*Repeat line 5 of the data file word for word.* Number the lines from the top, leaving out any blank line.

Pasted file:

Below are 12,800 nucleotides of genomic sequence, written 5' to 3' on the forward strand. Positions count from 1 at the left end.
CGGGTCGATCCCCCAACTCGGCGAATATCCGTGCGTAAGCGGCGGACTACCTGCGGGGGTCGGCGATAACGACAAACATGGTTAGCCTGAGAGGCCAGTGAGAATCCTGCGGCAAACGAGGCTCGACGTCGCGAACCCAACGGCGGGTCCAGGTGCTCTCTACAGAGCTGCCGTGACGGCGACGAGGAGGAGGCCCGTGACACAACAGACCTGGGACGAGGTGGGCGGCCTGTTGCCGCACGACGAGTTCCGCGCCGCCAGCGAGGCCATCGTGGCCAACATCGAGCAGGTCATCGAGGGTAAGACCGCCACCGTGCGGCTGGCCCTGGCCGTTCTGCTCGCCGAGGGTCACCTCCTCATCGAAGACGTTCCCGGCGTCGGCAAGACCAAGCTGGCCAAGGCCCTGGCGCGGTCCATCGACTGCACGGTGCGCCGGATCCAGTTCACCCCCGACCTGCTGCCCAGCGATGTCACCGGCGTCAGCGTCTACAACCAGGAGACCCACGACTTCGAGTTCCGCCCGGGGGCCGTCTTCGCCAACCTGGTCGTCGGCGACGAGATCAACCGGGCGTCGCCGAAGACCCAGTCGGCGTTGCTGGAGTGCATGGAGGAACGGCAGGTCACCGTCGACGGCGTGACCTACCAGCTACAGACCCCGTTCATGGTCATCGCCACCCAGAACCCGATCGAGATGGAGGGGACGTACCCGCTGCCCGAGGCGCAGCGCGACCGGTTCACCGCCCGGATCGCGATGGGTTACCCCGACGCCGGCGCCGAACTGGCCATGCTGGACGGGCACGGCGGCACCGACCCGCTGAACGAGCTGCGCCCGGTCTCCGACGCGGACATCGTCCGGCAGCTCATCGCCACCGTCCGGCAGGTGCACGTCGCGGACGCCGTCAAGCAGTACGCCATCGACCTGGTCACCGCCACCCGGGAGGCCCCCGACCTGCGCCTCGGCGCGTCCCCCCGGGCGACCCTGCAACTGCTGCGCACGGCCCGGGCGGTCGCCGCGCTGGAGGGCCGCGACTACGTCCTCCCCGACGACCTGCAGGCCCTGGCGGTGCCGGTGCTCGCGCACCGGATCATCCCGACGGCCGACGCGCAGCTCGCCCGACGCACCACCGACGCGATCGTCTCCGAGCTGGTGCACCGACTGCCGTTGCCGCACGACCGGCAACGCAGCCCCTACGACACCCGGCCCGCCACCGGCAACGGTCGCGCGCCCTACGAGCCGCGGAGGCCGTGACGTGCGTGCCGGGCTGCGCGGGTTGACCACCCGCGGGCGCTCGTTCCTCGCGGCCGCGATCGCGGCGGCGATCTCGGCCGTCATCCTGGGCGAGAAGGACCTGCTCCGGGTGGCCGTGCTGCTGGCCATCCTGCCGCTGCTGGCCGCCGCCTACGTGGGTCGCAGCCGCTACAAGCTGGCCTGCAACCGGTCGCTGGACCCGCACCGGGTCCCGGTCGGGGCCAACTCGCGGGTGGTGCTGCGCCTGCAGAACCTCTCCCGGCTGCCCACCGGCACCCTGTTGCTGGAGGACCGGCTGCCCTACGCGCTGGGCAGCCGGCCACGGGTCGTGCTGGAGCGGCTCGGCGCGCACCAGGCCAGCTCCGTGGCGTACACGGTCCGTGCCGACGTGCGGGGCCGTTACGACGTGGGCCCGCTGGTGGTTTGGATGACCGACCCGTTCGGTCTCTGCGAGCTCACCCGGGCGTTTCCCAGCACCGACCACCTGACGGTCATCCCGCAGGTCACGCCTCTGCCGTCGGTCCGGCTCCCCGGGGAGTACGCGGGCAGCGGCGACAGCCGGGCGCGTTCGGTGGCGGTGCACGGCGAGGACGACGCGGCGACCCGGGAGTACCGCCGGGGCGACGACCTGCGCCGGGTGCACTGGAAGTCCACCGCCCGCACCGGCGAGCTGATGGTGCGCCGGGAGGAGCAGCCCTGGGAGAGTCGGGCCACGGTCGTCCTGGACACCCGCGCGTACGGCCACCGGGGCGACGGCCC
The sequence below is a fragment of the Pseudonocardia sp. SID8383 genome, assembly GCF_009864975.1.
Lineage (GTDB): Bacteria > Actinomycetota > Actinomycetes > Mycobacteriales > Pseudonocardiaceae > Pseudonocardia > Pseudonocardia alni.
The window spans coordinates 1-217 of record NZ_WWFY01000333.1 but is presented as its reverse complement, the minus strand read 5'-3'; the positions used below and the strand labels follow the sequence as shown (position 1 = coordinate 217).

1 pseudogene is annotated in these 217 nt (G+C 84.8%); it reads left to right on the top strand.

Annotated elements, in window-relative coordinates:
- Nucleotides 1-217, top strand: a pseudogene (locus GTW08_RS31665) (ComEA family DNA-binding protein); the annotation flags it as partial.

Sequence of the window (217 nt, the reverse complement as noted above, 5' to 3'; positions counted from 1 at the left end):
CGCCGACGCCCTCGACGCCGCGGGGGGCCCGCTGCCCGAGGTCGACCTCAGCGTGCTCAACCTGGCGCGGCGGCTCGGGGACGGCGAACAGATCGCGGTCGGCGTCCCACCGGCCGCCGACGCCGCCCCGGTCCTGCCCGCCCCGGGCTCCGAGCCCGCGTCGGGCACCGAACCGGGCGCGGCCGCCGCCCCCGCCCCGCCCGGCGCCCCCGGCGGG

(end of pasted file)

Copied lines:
The window spans coordinates 1-217 of record NZ_WWFY01000333.1 but is presented as its reverse complement, the minus strand read 5'-3'; the positions used below and the strand labels follow the sequence as shown (position 1 = coordinate 217).